The weather is warming up and summer is just around the corner. If you’re looking for some outdoor sensory activities, you’ve come to the right place.
Get ready to put away the sensory bins and check out these outdoor sensory activities to enjoy with your kids this summer.
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Benefits of Outdoor Sensory Play
Sensory play is an essential part of childhood development.
Our senses provide us with vital information thousands of times per day and starting from birth children use their senses to explore and learn about the world around them.
This is why it’s important to provide opportunities for sensory play for your kids every single day.
There are so many benefits for children with autism, SPD, or ADHD to engage in regular sensory play – including cognitive development, increased brain function, improved emotional regulation, and heightened ability to process new information. In other words, it helps them learn.
Benefits of Playing Outside
There are also many benefits to playing outside! According to Fisher-Price, it allows children to:
Summer Sensory Activities
There’s no better time than the summer to get outside and enjoy the benefits of sensory play with your children.
I’ve compiled a list of what are, in my opinion, the best sensory experiences and activities to try outside this summer.
A Trip to the Beach
There are a ton of unique sensory experiences waiting for your little one at the beach. To start, j
1. Walking in the sand
Walk along the cool wet sand where the ground is firm, yet just soft enough for your toes to sink down.
Afterward, walk along the dry, warm sand and feel the heat on your feet and let the sand get stuck in your toes, as you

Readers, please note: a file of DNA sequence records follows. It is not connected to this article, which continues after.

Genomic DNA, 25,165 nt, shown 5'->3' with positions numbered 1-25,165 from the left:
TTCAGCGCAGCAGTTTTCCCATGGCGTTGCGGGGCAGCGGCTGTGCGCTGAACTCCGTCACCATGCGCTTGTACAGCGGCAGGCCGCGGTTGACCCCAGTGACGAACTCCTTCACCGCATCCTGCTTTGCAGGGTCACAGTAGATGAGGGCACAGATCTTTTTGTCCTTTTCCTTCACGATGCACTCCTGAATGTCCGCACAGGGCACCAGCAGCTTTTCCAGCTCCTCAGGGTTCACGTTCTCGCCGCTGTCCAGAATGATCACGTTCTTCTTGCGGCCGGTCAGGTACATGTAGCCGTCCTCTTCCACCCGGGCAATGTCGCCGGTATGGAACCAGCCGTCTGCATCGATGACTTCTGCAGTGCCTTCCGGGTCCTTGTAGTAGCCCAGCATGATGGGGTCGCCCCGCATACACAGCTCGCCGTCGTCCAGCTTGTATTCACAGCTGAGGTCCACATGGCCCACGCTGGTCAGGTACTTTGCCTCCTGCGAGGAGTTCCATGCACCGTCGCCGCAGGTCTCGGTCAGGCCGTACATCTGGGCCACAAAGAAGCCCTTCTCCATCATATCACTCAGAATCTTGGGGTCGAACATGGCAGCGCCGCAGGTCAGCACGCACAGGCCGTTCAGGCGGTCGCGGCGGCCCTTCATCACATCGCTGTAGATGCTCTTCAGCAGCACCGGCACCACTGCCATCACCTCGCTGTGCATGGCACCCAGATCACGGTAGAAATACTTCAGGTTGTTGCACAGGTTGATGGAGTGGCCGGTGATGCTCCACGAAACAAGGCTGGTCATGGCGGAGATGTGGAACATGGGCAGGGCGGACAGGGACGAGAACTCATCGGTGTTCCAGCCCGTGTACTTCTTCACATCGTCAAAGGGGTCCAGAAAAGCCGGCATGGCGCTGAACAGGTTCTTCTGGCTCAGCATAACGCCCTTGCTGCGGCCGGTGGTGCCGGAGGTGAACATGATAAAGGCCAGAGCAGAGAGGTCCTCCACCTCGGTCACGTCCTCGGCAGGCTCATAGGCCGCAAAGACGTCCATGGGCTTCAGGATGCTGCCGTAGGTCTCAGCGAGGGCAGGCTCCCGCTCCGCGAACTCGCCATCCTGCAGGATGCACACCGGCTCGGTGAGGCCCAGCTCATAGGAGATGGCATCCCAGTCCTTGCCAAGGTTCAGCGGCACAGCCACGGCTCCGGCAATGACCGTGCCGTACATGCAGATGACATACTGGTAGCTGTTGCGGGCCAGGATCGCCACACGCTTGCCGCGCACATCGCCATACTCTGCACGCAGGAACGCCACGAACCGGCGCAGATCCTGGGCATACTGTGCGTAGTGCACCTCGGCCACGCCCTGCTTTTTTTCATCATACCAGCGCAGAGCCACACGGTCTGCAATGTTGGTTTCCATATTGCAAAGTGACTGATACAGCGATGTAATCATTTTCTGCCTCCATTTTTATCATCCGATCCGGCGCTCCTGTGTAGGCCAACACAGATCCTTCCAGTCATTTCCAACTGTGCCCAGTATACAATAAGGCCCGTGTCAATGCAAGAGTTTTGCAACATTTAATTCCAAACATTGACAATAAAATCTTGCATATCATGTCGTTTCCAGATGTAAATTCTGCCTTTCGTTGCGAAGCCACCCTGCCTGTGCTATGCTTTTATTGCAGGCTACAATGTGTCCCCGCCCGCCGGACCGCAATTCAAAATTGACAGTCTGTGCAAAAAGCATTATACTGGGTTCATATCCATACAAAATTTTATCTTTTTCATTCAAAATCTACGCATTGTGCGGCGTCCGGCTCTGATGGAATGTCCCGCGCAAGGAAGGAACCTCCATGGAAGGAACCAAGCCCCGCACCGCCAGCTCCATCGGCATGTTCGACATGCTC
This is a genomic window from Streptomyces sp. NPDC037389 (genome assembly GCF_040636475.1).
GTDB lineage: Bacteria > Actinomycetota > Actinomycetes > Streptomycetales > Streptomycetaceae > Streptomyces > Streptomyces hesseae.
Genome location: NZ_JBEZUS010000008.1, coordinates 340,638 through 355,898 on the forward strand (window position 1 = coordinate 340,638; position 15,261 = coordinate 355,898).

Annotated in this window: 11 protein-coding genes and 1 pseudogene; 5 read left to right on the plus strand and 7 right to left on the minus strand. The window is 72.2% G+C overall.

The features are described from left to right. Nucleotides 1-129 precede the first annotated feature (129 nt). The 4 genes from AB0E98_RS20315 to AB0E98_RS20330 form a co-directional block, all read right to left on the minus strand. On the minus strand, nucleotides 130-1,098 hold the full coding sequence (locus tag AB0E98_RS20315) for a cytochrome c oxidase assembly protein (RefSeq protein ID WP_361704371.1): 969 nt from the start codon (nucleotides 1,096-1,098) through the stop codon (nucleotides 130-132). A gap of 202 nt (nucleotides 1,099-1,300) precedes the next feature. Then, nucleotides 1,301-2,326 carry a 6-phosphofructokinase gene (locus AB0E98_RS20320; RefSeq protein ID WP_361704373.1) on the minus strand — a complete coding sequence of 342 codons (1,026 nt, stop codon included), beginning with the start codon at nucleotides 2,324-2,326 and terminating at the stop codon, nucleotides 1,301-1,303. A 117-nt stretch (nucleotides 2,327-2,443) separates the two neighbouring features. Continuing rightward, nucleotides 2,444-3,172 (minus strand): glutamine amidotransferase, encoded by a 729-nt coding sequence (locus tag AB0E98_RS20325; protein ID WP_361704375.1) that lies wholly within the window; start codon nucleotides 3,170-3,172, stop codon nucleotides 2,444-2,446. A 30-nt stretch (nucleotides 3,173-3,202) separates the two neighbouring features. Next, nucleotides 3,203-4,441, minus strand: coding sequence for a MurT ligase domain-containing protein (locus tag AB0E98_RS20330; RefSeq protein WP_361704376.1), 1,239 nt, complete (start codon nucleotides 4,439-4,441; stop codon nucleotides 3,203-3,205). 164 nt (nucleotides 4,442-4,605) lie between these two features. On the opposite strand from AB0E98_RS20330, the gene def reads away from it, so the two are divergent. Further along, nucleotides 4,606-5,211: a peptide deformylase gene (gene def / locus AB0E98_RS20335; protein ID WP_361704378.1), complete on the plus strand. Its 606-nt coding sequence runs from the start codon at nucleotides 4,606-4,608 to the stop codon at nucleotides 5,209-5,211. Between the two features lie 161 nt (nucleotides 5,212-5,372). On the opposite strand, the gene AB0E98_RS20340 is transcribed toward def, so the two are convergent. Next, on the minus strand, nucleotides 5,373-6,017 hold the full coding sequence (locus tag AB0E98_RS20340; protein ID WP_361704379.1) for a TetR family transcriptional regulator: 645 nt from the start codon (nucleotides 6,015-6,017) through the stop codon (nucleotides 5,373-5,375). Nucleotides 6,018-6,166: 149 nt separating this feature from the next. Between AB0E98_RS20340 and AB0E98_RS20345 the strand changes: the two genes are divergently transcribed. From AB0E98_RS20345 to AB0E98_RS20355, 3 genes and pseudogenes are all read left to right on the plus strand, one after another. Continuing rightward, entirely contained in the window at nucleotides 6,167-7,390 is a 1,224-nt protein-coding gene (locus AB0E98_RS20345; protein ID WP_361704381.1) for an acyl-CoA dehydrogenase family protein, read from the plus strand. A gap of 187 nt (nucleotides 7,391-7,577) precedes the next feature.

The opposing sensations are great for little sensory explorers and walking on the beach is great exercise too!
2. Bury them
Bury your child’s legs (and torso, if they’re okay with it) under the sand. The deep pressure from the weight of the sand provides unique proprioceptive input that you can’t experience anywhere else.
3. Collect objects on the beach
You can find a lot of different, and cool stuff on the beach. Grab a bucket and collect different things for your child to touch and feel for a new tactile experience. For example, y
4. Jump Over Waves
Head out into the water and try to jump over the waves as they come towards you. Or race to shore, trying to get back onto dry sand before the waves wash up over your feet and get you wet.
Swimming is a great source of proprioceptive and vestibular input. It also helps children build bilateral coordination and gross motor planning.
6. Build a Sandcastle
Building a sandcastle incorporates various tactile experiences as your child works with wet sand, dry sand, and water. It also requires a bit of heavy work to fill and lift buckets filled with wet sand.
Water play is an amazing way to cool off on a hot day and you don’t even need to leave home.
Plus you can relax in the sun (or the shade) while your child reaps the benefits of outdoor sensory play.
7. Wet and Dry Slide